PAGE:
Every year, workers on both sides of the camera are maimed, burned, break bones and even die striving to deliver entertainment that packs multiplexes and commands top TV ratings. Injuries come not just from obvious risks such as stunts and explosives, but from falls off ladders, toppled equipment and machines without safety guards. Yet in an industry where virtually everything is tallied and every success is touted, set accidents remain largely hidden and the consequences usually amount to mere thousands of dollars in fines paid out of multimillion-dollar budgets.
In a package that moved in advance on Thursday for use beginning at 12:01 a.m. EST Monday, Associated Press writer Anthony McCartney reveals that since 1990, at least 43 people have died on sets in the U.S. and more than 150 have been left with life-altering injuries — numbers derived by combing through data from workplace and aviation safety investigations, court records and news accounts. And those figures almost certainly are undercounts.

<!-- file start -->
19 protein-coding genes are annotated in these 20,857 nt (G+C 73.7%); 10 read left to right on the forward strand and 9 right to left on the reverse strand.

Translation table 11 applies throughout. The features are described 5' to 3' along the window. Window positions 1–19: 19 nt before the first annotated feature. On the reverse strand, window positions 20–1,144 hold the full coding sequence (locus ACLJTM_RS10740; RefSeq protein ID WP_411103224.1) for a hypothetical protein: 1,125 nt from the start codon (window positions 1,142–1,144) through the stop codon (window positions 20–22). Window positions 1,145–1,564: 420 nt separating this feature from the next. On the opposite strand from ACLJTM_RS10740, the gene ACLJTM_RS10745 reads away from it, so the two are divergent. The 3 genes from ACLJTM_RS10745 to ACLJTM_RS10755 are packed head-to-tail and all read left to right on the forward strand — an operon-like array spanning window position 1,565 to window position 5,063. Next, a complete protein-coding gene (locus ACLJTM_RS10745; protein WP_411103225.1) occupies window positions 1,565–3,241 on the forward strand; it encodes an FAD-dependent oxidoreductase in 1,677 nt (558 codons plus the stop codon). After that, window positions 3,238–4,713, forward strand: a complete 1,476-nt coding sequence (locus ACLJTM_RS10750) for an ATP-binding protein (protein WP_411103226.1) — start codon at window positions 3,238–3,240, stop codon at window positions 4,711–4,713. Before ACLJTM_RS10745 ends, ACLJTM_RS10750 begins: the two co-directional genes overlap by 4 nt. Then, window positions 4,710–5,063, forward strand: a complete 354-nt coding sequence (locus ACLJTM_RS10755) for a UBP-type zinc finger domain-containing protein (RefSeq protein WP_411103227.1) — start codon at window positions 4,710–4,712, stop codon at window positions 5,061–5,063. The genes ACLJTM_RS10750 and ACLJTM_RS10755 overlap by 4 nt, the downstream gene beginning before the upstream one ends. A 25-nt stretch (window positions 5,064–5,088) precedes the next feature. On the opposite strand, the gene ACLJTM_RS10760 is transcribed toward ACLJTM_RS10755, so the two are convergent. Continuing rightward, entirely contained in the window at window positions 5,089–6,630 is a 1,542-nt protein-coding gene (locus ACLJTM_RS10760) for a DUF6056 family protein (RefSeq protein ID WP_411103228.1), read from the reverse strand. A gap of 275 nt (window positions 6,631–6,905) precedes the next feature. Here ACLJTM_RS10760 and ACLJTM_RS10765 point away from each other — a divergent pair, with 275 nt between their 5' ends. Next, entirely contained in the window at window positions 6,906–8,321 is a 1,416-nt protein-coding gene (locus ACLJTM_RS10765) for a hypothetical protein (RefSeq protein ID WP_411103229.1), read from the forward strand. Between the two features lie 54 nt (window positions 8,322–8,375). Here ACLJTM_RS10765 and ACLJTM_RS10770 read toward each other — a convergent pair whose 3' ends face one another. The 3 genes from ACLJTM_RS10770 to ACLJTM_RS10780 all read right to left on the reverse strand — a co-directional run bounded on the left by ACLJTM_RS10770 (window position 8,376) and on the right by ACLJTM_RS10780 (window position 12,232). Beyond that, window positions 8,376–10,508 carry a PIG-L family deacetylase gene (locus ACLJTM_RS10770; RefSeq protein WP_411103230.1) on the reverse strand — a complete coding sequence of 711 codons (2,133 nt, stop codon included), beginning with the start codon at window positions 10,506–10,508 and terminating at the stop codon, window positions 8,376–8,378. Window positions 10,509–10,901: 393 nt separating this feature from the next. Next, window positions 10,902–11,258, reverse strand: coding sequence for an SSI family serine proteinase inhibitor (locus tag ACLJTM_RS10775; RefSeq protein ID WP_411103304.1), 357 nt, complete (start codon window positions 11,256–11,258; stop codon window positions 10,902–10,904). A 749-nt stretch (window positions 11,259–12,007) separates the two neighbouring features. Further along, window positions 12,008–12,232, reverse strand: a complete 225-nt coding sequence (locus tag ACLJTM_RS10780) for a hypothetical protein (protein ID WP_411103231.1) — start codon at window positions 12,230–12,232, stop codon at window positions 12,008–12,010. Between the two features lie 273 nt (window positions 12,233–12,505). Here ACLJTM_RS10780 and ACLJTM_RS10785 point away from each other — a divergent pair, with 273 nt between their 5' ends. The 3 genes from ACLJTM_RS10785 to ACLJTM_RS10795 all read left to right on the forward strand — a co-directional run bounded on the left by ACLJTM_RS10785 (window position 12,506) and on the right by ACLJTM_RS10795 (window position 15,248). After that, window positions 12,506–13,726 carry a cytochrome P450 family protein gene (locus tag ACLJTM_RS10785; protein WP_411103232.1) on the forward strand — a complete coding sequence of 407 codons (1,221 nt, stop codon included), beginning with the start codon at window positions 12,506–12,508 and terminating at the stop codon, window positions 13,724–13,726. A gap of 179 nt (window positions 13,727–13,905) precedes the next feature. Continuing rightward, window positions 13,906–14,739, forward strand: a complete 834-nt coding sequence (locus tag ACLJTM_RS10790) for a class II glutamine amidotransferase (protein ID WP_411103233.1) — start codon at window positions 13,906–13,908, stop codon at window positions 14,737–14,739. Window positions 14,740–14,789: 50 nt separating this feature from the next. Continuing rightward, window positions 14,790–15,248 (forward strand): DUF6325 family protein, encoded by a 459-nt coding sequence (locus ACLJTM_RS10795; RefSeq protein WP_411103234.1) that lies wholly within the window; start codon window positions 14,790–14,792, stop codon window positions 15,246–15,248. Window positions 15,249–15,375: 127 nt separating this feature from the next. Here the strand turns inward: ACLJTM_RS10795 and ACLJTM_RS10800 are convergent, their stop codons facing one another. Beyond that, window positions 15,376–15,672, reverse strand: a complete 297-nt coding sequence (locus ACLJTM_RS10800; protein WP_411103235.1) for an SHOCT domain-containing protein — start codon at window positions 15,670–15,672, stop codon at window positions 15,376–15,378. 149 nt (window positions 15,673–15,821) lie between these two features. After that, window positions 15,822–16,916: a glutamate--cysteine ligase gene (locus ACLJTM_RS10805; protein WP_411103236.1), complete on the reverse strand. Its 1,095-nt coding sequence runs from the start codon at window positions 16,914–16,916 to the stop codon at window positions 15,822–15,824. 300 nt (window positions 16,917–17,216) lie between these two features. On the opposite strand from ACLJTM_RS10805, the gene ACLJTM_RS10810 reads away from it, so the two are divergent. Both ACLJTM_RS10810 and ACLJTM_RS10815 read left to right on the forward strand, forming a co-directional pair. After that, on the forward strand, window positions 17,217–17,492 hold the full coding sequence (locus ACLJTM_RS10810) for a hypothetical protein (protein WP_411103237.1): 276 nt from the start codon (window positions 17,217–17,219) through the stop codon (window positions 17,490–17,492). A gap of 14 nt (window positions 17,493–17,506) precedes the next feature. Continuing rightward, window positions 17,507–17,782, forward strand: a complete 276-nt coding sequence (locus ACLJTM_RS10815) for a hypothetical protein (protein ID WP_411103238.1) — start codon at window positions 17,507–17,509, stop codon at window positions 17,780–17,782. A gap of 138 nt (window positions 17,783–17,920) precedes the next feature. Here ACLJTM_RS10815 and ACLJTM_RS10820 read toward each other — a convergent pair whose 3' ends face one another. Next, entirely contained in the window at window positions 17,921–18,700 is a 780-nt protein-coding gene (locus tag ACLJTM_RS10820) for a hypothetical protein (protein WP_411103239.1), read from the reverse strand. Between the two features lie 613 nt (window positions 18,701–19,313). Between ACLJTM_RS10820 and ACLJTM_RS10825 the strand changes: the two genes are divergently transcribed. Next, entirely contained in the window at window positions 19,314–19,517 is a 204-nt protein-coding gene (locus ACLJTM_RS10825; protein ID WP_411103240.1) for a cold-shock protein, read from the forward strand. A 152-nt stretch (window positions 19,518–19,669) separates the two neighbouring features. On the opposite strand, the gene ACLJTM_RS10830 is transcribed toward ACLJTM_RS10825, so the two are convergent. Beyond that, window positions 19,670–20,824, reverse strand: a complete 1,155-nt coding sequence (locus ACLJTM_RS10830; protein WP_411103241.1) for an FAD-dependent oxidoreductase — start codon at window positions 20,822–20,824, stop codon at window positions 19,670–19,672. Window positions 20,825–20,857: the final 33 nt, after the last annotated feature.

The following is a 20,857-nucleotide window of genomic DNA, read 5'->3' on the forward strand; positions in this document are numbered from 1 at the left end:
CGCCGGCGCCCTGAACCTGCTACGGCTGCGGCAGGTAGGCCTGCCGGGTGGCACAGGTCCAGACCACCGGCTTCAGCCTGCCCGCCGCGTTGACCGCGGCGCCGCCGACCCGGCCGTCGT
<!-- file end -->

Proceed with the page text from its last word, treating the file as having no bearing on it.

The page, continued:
Internationally, at least 37 people have died in filming accidents since 2000, and many more have been seriously injured.
The package, slugged BC-US–DANGERS ON THE SET, includes photos, video components and an interactive, all of which will move Monday. An abridged version of the main story is also offered, along with the following sidebars:
— BC-US–DANGERS ON THE SET-MAJOR ACCIDENTS — A rundown of several key set accidents in the United States that have influenced safety in the industry. 528 words, photos.
— BC-US–DANGERS ON THE SET-INTERNATIONAL DEATHS — A list of fatal accidents that have occurred during international film and television productions. 330 words, photos.
— BC-US–DANGERS ON THE SET-BY THE NUMBERS — A breakdown of the nearly 200 serious film and television industry accidents since 1990. 262 words, photos.
Questions? Please contact West Coast Entertainment Editor Steve Loeper at [email protected] or 213-346-3135.